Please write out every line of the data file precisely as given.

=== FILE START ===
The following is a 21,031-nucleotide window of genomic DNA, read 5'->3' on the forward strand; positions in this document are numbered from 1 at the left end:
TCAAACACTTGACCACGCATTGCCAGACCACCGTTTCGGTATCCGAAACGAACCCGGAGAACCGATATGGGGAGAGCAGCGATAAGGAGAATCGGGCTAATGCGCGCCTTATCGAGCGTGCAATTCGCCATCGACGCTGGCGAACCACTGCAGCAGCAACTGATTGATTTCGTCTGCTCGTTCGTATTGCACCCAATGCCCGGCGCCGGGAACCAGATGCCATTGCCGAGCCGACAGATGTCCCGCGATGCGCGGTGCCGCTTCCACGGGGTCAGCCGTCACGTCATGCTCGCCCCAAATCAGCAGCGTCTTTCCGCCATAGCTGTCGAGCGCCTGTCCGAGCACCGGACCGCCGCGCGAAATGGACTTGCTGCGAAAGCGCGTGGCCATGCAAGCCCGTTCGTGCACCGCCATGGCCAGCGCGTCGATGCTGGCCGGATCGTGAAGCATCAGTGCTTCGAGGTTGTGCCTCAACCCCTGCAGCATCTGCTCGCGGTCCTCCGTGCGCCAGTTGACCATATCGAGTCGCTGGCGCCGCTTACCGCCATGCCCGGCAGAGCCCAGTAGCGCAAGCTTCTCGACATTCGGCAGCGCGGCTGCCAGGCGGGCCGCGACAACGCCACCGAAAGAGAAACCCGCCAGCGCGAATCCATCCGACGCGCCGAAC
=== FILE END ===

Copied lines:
The following is a 21,031-nucleotide window of genomic DNA, read 5'->3' on the forward strand; positions in this document are numbered from 1 at the left end:
TCAAACACTTGACCACGCATTGCCAGACCACCGTTTCGGTATCCGAAACGAACCCGGAGAACCGATATGGGGAGAGCAGCGATAAGGAGAATCGGGCTAATGCGCGCCTTATCGAGCGTGCAATTCGCCATCGACGCTGGCGAACCACTGCAGCAGCAACTGATTGATTTCGTCTGCTCGTTCGTATTGCACCCAATGCCCGGCGCCGGGAACCAGATGCCATTGCCGAGCCGACAGATGTCCCGCGATGCGCGGTGCCGCTTCCACGGGGTCAGCCGTCACGTCATGCTCGCCCCAAATCAGCAGCGTCTTTCCGCCATAGCTGTCGAGCGCCTGTCCGAGCACCGGACCGCCGCGCGAAATGGACTTGCTGCGAAAGCGCGTGGCCATGCAAGCCCGTTCGTGCACCGCCATGGCCAGCGCGTCGATGCTGGCCGGATCGTGAAGCATCAGTGCTTCGAGGTTGTGCCTCAACCCCTGCAGCATCTGCTCGCGGTCCTCCGTGCGCCAGTTGACCATATCGAGTCGCTGGCGCCGCTTACCGCCATGCCCGGCAGAGCCCAGTAGCGCAAGCTTCTCGACATTCGGCAGCGCGGCTGCCAGGCGGGCCGCGACAACGCCACCGAAAGAGAAACCCGCCAGCGCGAATCCATCCGACGCGCCGAAC